Thus transposing 20 W Q i rK and substituting 14 in 22 w, Q V (L/dr K) substituting K for L/K W Q K,/r d

Transposing 21 w Q WK and substituting K for UK and substituting in 26 W2 Q 1/r) [12. K2 4 (VB 1/ VB 21 Hence, weight to be added in plane 1 W,

W V K /rd (from 24) l and in plane 2, W

e [VA 2 a l/ VB zlw The phase angles of the expressions 24 and 27 represent respectively the positions at which the weights must be added to each -rim, Q and Signals which are in the form of sinusoidal voltages from the transducers A and B mounted on the bearings are computed to obtain the expressions for the values and positions of the counterbalance weights as follows.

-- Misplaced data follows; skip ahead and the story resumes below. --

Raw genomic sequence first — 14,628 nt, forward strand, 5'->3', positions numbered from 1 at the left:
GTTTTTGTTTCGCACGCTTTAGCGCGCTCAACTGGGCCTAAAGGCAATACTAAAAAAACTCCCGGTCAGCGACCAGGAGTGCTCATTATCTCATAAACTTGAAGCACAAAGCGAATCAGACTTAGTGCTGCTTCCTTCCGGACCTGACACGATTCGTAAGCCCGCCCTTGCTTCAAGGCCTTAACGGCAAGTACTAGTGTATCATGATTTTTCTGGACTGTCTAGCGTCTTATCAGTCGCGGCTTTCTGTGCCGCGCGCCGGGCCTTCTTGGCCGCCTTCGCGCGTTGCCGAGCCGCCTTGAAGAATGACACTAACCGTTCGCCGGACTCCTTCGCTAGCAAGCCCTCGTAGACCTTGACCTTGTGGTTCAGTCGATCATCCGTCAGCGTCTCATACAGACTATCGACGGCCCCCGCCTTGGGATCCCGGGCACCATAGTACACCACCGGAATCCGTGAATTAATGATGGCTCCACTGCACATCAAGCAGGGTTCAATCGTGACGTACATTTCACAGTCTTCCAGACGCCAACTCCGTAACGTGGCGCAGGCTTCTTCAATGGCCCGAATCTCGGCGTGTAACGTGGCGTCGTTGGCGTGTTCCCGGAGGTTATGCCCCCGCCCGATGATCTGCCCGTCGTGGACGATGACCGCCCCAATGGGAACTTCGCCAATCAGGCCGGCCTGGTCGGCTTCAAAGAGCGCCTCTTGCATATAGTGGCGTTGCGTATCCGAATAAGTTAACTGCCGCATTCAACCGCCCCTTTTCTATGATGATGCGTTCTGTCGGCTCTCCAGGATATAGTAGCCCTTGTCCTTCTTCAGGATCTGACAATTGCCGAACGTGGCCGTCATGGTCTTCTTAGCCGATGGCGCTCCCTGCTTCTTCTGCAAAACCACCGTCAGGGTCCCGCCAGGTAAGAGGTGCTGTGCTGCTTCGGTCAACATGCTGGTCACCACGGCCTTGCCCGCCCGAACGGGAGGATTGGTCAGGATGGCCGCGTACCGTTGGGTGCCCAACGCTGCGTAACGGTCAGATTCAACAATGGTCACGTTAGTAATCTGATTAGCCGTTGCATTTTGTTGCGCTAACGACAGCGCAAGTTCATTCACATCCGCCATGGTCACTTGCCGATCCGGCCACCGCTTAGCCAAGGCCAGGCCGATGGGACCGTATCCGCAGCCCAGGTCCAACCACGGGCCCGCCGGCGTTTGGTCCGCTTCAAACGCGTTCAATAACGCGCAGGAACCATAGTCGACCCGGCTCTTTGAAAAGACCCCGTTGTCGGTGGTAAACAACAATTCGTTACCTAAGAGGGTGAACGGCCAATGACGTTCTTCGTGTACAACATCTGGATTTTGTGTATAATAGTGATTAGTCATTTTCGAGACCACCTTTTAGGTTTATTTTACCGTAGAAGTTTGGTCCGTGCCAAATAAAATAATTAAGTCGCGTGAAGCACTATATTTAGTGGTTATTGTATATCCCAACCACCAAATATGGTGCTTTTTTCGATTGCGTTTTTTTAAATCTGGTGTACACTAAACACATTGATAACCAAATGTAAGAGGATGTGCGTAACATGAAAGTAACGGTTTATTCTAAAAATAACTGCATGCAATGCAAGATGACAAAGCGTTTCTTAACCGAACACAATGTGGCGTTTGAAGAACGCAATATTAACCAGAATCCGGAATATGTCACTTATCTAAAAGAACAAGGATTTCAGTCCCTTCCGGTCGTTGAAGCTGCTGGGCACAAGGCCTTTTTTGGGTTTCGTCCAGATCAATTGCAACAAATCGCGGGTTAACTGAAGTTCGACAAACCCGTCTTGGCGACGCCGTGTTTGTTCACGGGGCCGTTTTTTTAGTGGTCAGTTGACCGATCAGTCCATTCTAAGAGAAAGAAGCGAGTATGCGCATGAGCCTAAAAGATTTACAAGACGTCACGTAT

As shown in FIG. 6 the sinusoidal output voltage V,, from transducer A is added to the sinusoidal output voltage V from transducer B in operational amplifier A M to which the transducers are connected ina circuit which includes a pair of resistance R and a pair of resistances R The values of the resistances R and R are chosen such that K equals R divded by R In addition a further voltage which is the output of transducer B modified by a first variable resistor R, by a factor proportional to the wheel width (d) is added at the input of the operational amplifier A M. After modification by a second variable resistor R, by a factor proportional to the wheel radius (r) the amplifier output voltage represents the weight and the position thereof to be added in plane 2. As shown in FIG. 6, compare expression 29 above.